"[…] The Court recognizes the value of […] the “machine or transformation” test – but rejects it as the exclusive tool for determining patentability. And the Court explained that its holding was not intended to preclude the Federal Circuit’s development of additional standards to govern business method patents, so long as they do not impose a rule inconsistent with the statutory text.[…] Today’s short opinion is principally one of negation – it rejects an exclusive standard adopted by the en banc Federal Circuit. […] The Court did not otherwise elaborate on the proper test. Nonetheless, “the machine-or-transformation test is a useful and important clue, and investigative tool, for determining whether some claimed inventions are processes under §101.” The breadth of today’s ruling is an open question. Justice Kennedy seemingly suggested that the Court favored the basic patent eligibility “of inventions in the Information Age,” including to some extent with respect to “software, advanced diagnostic medicine techniques, and inventions based on linear programming, data compression, and the manipulation of digital signals.” But that part of the opinion is only a plurality – not controlling – because Justice Scalia did not join that discussion […]. The upshot for the time beings is that business method patents survive, and likely are somewhat more patentable than under the Federal Circuit’s standard, though how much more so remains opaque."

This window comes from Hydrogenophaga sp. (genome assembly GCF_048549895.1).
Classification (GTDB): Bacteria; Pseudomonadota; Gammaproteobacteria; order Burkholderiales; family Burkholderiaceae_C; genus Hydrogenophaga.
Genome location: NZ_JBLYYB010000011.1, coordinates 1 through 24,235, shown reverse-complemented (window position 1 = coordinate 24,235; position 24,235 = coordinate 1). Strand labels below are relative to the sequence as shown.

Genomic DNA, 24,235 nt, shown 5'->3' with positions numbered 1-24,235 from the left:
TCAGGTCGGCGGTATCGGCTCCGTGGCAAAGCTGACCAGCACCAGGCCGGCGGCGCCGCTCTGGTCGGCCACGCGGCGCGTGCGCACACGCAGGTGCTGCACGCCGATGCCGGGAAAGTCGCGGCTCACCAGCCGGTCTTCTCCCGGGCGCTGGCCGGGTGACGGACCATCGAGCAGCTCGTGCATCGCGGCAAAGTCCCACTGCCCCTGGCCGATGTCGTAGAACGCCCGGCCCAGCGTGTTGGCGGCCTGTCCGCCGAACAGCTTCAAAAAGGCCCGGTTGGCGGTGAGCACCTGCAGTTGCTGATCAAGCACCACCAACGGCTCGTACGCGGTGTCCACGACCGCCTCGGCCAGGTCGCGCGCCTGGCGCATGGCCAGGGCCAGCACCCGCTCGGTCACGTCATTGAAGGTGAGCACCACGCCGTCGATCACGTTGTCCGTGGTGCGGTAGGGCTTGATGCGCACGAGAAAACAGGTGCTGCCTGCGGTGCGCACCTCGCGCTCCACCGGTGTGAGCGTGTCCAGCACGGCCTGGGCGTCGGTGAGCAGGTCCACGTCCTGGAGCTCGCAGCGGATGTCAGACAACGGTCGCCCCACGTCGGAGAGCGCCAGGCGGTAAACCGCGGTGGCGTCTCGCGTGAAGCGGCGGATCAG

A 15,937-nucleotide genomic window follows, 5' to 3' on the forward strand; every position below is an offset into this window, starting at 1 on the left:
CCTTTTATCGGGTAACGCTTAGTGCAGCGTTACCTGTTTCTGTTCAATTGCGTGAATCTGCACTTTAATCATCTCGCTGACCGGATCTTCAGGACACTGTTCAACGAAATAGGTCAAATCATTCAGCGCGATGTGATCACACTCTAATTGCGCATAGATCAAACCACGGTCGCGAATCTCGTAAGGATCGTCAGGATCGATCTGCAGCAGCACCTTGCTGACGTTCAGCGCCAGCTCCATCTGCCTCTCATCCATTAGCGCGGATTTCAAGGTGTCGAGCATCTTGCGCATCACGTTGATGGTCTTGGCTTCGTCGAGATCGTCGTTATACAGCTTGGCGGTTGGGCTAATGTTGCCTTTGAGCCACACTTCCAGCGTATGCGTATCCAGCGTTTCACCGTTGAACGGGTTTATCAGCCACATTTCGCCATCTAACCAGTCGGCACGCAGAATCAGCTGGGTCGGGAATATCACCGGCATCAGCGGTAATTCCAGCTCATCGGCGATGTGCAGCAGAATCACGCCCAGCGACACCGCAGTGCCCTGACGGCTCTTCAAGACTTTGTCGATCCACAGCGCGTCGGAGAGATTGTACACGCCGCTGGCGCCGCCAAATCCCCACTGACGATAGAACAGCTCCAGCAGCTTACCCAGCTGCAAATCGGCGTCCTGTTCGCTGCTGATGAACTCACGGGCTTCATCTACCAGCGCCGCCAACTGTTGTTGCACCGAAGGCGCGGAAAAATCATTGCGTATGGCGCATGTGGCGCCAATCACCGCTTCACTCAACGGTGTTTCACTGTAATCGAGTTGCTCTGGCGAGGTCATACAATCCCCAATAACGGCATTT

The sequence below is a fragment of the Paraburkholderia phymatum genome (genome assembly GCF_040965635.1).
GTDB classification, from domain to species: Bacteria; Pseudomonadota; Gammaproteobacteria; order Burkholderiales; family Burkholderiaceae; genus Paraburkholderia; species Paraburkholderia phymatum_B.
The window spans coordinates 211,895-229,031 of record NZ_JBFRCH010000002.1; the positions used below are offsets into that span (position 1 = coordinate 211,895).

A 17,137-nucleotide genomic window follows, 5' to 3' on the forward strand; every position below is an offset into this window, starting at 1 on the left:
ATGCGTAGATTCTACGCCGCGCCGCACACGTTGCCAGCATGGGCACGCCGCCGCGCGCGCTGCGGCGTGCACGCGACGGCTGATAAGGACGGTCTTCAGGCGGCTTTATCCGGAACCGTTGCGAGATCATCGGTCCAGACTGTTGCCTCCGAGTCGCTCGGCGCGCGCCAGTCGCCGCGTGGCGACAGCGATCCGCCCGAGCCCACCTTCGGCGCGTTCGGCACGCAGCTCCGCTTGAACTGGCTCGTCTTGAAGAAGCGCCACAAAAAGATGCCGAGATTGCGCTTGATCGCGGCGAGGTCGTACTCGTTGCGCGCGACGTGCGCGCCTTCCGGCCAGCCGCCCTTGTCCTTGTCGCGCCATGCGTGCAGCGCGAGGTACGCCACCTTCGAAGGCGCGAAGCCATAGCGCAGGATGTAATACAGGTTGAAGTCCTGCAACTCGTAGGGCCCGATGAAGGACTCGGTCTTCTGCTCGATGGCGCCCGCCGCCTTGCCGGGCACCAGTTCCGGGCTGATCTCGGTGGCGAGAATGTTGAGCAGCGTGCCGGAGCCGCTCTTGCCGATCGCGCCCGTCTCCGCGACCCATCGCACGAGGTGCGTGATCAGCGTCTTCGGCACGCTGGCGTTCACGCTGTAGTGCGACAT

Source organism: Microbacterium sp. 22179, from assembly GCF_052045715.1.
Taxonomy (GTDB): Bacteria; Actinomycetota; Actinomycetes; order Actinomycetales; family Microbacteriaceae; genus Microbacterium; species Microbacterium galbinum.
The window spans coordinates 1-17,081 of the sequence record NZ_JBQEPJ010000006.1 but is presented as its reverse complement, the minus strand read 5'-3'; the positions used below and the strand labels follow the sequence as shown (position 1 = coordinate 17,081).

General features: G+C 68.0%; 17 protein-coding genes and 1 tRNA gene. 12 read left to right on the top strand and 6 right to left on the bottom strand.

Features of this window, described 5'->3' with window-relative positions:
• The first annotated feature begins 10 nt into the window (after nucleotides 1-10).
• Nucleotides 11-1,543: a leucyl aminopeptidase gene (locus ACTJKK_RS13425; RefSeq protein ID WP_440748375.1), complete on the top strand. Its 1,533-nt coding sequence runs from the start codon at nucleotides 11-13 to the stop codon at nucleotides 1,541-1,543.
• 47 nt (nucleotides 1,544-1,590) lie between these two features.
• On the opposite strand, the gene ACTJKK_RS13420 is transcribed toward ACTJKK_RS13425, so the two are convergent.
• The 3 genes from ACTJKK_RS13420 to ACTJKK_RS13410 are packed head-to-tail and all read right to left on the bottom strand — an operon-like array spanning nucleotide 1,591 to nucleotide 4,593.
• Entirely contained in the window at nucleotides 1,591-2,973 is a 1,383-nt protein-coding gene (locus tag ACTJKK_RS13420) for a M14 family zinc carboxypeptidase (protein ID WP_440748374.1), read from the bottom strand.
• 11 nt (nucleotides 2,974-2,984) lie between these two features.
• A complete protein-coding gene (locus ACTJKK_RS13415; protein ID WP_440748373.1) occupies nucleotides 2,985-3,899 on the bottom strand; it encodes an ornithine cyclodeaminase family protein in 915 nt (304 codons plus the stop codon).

Source: SCOTUSblog: http://www.scotusblog.com/2010/06/today%E2%80%99s-opinion-in-bilski/